When using a printed template, I find it helpful to use my machine’s design tracing tool or perimeter tool to travel to the center and four corner points of my design, dropping the needle (unthreaded) into those points and adjusting accordingly if needed. Click HERE to read a blog post that details those steps clearly.
If the design you are using is dense or covers a large area of the pocket, you may wish to float an additional layer of soft tear-away under the hoop before embroidering the design.
After the embroidery has been completed, change the top and bobbin thread to regular sewing thread in a color that matches the pocket fabric. (You may need to tighten the top tension a bit to keep the stitching even – it’s advisable to test stitch to see what settings work best for your machine.)
Place the 6” x 7” piece of interfaced pocket fabric WRONG SIDE UP over the hooped fabric, generously covering the pocket outline. If your pocket fabric is woven, try to keep the grain lines of this pocket fabric straight and aligned with the grain lines of the fabric in the hoop.
Sew the final stitch sequence; this is the actual pocket outline seam. It will begin on the left side of the pocket just below the band and travel around the pocket, stopping about 1.25” away from where it began, and then travel back to the beginning to create a nice, sturdy, double stitched seam.
Remove the fabric from the hoop. Cut out the pocket by cutting right ON the outside pocket outline stitching (the “pocket cutting outline” from the first stitch sequence) which is visible from the stabilized side of the pocket.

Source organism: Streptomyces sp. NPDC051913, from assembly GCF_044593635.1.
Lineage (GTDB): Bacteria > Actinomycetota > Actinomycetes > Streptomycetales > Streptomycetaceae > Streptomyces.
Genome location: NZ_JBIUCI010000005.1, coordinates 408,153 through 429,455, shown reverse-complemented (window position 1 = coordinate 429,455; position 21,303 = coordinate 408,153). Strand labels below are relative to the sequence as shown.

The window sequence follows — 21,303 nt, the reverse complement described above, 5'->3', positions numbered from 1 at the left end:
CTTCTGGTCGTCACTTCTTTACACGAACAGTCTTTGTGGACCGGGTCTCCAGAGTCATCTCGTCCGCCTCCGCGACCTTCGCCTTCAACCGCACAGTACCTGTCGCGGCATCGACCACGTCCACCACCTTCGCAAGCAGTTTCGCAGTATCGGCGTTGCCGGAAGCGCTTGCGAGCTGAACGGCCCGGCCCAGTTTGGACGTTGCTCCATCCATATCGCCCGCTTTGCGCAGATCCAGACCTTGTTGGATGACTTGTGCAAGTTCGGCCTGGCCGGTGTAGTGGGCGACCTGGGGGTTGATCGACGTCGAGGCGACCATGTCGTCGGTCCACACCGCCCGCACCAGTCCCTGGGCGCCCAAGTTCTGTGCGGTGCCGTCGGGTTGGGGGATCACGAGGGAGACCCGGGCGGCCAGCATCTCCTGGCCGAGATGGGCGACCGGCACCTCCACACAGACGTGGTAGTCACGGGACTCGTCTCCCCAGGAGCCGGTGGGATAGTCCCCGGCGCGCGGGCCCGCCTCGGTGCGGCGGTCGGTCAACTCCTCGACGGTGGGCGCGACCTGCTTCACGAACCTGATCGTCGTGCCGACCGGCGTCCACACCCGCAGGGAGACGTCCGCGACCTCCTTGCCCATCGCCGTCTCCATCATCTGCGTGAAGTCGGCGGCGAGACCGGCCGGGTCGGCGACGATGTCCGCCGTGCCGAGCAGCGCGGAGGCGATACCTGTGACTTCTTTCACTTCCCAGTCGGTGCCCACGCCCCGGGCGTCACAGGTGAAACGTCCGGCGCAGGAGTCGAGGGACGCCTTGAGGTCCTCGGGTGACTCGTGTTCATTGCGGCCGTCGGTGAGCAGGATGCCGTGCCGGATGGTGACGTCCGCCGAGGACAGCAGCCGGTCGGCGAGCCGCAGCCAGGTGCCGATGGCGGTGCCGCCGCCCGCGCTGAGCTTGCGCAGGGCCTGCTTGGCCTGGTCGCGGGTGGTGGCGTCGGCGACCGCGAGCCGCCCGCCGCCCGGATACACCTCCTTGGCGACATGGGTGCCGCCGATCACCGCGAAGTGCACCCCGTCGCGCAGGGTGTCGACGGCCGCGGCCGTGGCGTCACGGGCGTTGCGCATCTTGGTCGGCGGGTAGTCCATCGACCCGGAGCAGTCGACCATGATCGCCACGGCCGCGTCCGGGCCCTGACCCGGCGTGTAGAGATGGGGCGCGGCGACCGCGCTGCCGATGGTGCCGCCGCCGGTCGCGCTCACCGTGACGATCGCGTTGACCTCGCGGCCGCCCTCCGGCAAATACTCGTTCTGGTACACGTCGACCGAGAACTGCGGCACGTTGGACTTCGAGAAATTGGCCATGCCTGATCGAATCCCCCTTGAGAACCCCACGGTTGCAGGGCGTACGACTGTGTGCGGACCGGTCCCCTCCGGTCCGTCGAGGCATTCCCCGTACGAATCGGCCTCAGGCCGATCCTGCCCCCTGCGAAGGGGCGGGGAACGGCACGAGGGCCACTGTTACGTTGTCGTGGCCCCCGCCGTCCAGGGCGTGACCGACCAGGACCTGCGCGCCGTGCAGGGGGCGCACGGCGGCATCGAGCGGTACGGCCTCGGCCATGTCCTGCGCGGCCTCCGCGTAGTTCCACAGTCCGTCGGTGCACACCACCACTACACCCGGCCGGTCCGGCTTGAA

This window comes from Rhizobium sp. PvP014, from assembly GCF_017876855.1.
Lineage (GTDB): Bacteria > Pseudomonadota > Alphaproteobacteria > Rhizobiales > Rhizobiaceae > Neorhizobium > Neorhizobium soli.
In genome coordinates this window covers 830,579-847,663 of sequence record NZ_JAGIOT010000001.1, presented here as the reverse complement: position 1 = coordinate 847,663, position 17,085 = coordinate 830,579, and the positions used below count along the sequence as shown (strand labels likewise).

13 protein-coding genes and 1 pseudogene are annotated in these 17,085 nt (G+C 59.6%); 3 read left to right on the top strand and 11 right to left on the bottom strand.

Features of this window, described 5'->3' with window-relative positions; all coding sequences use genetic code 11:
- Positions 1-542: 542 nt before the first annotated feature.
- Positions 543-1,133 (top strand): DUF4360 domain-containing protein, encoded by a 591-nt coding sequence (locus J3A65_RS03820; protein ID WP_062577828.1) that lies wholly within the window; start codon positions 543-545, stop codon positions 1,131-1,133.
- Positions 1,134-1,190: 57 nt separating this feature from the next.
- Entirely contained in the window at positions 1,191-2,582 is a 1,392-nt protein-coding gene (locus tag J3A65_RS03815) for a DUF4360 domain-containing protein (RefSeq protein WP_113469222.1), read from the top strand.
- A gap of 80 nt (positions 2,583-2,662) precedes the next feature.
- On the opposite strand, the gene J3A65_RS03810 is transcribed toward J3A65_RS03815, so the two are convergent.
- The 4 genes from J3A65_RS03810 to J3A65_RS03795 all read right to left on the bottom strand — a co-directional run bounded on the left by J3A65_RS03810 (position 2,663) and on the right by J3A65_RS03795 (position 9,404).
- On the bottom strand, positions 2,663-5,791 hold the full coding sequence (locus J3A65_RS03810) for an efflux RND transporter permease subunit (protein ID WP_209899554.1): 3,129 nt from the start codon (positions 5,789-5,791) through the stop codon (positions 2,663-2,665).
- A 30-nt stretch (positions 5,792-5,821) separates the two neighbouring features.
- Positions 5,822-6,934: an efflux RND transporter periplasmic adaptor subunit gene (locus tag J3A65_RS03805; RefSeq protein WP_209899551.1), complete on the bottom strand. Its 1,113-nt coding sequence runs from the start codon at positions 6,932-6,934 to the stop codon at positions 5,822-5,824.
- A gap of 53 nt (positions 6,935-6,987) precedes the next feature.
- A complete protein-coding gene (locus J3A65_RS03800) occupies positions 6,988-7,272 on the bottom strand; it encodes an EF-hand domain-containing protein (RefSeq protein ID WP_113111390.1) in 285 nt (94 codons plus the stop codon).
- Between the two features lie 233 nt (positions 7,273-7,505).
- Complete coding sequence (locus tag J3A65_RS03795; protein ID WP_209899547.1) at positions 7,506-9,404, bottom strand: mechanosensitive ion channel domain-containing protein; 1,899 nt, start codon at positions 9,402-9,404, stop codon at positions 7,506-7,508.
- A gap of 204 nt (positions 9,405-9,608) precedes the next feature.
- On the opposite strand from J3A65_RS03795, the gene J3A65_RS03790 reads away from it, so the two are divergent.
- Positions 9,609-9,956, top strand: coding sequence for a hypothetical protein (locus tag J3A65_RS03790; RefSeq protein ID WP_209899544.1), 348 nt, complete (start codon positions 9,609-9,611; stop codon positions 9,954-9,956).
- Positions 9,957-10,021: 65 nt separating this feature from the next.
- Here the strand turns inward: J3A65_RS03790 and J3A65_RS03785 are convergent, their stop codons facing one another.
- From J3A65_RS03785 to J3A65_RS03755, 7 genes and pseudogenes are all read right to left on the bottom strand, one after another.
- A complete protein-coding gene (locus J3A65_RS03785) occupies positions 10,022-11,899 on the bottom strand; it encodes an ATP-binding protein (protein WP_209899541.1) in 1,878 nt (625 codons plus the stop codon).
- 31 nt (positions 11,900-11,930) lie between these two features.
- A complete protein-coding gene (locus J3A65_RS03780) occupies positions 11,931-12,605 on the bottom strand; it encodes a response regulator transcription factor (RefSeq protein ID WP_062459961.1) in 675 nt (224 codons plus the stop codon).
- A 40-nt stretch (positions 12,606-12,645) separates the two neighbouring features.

Tear away the stabilizer from within the pocket first. Then you will be able to easily tear off the bit along the selvage edge.
Clip the top corners slightly as shown below. Then clip the curve thoroughly, but be careful not to cut into the stitching.
Turn the pocket right side out through the little opening on the left side. Use the curved end of the Dritz Point Turner tool to smooth out the curve, and use the pointed end to carefully poke out the corners.
Tuck in the selvage edges at the opening to make that side smooth, and press the pocket well. Insert a small amount of fusible web tape at the opening and fuse to close it. Try to keep the fusible tape only on the seam allowance fabric; don’t let it extend into the pocket if you can help it.
Your pocket is ready to attach!
I like to use the shell stitch on my Baby Lock sewing machine to attach pockets. I start with a back-tack with regular straight stitching, switch to the shell stitch, and then when I reach the end point I switch back to a straight stitch so I can back-tack again securely. It’s helpful to experiment on a scrap to get the settings right for your pocket. Here’s a little video of that:
A blanket stitch, some hem stitch motifs, a straight stitch or a narrow zigzag stitch all work great to sew the pockets on too. I find it helpful to stabilize my dress fabric with a block of fusible tear-away behind the area I’m applying the pocket to. After the pocket is attached, I remove the excess stabilizer. Of course, if you want a really beautiful pocket attachment, slip-stitch it in place by hand! Click HERE to view a video clip of me demonstrating the slip-stitch.
Pockets are for treasures and treats!
And wee little hands, of course!
Happy pocket making!